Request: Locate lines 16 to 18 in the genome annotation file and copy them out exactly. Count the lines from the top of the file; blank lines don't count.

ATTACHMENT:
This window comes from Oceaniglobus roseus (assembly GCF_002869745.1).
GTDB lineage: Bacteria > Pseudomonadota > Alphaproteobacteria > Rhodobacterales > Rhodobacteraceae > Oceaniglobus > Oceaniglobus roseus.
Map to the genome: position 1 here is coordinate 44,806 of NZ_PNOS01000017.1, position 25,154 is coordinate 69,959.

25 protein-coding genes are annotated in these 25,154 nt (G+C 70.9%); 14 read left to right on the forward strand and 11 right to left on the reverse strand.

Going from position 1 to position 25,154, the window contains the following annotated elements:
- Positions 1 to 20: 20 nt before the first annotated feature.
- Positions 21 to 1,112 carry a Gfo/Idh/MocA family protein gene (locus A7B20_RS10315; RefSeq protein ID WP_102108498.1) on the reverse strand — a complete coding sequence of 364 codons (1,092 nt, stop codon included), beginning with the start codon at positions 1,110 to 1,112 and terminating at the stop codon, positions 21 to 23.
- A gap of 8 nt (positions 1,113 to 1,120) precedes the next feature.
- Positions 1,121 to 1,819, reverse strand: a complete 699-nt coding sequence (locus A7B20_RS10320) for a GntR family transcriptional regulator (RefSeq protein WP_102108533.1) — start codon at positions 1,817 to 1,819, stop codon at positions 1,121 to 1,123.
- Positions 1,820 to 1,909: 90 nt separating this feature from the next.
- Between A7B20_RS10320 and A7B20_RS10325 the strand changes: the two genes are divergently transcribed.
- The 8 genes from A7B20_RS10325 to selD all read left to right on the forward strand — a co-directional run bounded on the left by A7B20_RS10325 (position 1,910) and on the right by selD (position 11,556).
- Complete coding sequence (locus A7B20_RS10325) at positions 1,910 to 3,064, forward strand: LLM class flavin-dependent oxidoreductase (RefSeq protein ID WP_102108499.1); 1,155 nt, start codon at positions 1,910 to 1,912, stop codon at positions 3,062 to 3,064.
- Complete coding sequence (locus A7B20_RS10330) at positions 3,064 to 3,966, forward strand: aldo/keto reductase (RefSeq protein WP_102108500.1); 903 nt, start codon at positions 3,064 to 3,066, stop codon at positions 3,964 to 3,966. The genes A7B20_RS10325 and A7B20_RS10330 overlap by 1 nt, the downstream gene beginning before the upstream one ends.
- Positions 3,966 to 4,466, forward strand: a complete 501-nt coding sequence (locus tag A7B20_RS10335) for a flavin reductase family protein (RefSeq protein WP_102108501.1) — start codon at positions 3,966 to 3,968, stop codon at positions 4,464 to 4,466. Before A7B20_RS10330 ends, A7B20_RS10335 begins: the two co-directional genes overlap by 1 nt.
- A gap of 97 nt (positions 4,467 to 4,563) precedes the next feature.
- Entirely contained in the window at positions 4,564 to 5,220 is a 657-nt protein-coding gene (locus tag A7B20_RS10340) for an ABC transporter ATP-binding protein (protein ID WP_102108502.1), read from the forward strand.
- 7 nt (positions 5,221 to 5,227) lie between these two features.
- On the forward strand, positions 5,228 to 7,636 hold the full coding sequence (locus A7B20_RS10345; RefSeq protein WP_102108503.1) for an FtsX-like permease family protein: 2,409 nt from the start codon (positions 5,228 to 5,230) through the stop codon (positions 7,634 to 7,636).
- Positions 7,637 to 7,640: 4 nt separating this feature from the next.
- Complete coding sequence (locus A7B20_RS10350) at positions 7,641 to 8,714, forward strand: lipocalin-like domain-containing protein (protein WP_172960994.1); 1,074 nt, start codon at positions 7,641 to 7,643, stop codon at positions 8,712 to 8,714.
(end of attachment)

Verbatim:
- A gap of 97 nt (positions 4,467 to 4,563) precedes the next feature.
- Entirely contained in the window at positions 4,564 to 5,220 is a 657-nt protein-coding gene (locus tag A7B20_RS10340) for an ABC transporter ATP-binding protein (protein ID WP_102108502.1), read from the forward strand.
- 7 nt (positions 5,221 to 5,227) lie between these two features.